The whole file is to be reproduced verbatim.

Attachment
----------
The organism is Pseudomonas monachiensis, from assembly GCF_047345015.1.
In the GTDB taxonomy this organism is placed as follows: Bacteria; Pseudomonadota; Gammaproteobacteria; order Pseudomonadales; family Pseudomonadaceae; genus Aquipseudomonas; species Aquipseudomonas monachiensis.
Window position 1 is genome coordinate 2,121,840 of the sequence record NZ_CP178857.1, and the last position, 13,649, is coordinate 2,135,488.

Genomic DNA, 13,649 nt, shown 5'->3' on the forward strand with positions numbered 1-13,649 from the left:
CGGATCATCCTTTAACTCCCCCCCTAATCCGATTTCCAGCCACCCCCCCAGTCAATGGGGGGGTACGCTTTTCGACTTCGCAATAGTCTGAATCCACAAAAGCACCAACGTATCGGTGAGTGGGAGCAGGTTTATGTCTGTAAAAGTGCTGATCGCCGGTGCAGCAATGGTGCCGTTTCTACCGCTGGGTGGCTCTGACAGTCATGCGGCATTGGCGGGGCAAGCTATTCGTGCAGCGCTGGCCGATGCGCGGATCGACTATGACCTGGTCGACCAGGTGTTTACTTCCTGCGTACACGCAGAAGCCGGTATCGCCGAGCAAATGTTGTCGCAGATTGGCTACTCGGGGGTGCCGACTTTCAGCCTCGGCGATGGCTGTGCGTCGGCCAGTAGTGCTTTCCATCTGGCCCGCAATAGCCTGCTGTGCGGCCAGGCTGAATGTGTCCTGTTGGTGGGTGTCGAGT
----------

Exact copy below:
The organism is Pseudomonas monachiensis, from assembly GCF_047345015.1.
In the GTDB taxonomy this organism is placed as follows: Bacteria; Pseudomonadota; Gammaproteobacteria; order Pseudomonadales; family Pseudomonadaceae; genus Aquipseudomonas; species Aquipseudomonas monachiensis.
Window position 1 is genome coordinate 2,121,840 of the sequence record NZ_CP178857.1, and the last position, 13,649, is coordinate 2,135,488.

Genomic DNA, 13,649 nt, shown 5'->3' on the forward strand with positions numbered 1-13,649 from the left:
CGGATCATCCTTTAACTCCCCCCCTAATCCGATTTCCAGCCACCCCCCCAGTCAATGGGGGGGTACGCTTTTCGACTTCGCAATAGTCTGAATCCACAAAAGCACCAACGTATCGGTGAGTGGGAGCAGGTTTATGTCTGTAAAAGTGCTGATCGCCGGTGCAGCAATGGTGCCGTTTCTACCGCTGGGTGGCTCTGACAGTCATGCGGCATTGGCGGGGCAAGCTATTCGTGCAGCGCTGGCCGATGCGCGGATCGACTATGACCTGGTCGACCAGGTGTTTACTTCCTGCGTACACGCAGAAGCCGGTATCGCCGAGCAAATGTTGTCGCAGATTGGCTACTCGGGGGTGCCGACTTTCAGCCTCGGCGATGGCTGTGCGTCGGCCAGTAGTGCTTTCCATCTGGCCCGCAATAGCCTGCTGTGCGGCCAGGCTGAATGTGTCCTGTTGGTGGGTGTCGAGT